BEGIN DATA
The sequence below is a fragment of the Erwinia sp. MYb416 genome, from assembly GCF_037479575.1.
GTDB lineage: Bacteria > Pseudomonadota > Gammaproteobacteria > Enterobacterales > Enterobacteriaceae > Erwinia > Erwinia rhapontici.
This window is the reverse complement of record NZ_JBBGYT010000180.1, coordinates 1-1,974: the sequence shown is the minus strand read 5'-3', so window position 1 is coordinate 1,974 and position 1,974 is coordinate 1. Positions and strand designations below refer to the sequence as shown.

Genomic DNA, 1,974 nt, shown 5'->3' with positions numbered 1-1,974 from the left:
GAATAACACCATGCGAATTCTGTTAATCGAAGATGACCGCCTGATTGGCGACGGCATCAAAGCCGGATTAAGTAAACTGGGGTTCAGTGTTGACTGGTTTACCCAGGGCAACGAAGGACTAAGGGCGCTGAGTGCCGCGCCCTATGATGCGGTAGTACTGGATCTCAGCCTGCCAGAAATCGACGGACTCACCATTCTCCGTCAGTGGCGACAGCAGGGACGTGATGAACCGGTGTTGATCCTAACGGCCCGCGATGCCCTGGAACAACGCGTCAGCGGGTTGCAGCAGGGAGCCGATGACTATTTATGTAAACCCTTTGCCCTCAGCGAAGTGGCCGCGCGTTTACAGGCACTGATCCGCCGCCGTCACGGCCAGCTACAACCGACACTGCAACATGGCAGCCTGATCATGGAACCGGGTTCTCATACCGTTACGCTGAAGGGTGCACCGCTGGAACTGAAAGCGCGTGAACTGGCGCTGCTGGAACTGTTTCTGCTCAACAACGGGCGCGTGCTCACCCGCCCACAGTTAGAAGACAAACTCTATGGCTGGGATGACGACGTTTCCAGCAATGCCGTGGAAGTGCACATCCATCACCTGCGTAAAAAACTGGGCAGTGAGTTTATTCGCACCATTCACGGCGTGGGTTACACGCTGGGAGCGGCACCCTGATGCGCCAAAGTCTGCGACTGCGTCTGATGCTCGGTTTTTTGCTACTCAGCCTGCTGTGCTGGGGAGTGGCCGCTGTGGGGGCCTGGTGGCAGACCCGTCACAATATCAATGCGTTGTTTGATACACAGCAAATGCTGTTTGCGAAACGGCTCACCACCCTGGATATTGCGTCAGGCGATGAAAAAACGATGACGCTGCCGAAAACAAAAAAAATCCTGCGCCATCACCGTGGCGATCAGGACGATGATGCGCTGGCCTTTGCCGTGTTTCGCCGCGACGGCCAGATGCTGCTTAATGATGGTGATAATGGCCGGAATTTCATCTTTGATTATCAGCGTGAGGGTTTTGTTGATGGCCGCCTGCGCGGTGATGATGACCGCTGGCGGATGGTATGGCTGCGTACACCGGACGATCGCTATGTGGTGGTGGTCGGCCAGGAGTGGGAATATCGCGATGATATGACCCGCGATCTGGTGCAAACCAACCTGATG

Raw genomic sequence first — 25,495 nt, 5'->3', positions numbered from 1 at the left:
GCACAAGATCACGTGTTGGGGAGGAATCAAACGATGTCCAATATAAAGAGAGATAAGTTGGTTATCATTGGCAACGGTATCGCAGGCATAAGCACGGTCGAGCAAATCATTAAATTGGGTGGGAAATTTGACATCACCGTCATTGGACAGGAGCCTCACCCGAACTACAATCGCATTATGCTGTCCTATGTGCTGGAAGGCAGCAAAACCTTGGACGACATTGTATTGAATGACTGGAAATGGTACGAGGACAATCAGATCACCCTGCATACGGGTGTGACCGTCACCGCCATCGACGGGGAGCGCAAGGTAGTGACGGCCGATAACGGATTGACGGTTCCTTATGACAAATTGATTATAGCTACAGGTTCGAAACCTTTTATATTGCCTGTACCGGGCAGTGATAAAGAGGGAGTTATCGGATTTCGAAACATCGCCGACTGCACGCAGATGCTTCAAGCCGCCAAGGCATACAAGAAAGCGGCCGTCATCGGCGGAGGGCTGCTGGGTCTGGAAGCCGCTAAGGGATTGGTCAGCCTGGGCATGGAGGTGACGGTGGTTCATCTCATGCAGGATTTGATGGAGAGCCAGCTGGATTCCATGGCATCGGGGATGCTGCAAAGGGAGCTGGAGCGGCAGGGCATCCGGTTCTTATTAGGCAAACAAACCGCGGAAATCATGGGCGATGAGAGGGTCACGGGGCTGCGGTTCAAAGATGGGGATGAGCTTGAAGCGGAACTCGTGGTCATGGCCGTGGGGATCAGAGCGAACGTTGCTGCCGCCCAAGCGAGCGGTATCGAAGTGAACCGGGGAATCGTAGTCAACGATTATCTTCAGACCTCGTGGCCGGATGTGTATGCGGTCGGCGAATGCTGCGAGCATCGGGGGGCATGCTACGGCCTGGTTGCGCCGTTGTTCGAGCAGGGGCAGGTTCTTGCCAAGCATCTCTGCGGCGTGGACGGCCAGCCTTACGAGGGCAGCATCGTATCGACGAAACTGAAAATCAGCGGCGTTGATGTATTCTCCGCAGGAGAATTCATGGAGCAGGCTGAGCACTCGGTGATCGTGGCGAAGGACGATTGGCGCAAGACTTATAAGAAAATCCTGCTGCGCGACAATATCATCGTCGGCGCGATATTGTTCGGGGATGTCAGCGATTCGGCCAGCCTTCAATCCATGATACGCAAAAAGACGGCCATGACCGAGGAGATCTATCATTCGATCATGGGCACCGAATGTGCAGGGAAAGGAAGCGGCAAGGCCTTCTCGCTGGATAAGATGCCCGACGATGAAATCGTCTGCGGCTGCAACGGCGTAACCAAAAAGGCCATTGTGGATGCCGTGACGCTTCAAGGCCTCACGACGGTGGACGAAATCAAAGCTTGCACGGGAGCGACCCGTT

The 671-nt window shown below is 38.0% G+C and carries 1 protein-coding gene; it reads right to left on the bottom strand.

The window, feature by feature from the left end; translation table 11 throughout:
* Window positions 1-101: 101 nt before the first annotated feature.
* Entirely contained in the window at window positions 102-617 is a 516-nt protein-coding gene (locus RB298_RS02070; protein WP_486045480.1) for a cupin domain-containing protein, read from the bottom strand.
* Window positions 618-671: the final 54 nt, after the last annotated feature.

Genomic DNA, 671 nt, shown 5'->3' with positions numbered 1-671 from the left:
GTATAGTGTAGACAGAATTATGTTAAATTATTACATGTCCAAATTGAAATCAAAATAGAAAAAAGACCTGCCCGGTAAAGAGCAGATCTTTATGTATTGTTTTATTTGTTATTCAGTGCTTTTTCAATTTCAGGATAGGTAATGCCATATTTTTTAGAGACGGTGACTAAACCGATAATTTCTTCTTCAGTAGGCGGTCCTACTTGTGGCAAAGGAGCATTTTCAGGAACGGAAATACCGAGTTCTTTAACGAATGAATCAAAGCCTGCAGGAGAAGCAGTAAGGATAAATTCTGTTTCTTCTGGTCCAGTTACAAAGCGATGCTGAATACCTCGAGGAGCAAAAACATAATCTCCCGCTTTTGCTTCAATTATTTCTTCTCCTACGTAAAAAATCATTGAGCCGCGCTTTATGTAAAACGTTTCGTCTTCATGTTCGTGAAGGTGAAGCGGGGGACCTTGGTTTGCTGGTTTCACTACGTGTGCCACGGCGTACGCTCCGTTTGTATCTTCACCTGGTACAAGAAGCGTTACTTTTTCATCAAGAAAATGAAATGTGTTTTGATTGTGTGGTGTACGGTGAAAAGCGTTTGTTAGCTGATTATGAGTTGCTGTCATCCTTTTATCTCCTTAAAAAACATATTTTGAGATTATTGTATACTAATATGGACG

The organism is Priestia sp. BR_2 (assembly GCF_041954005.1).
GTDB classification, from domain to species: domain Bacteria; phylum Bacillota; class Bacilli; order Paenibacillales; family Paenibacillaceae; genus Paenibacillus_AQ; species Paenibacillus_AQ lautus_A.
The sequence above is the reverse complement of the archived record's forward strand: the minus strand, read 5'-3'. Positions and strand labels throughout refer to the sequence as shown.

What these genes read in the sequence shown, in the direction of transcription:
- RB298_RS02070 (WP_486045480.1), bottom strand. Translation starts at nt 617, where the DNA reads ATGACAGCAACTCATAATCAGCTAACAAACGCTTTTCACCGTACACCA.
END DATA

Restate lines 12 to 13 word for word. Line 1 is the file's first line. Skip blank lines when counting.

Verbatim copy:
* Window positions 618-671: the final 54 nt, after the last annotated feature.

Genomic DNA, 671 nt, shown 5'->3' with positions numbered 1-671 from the left: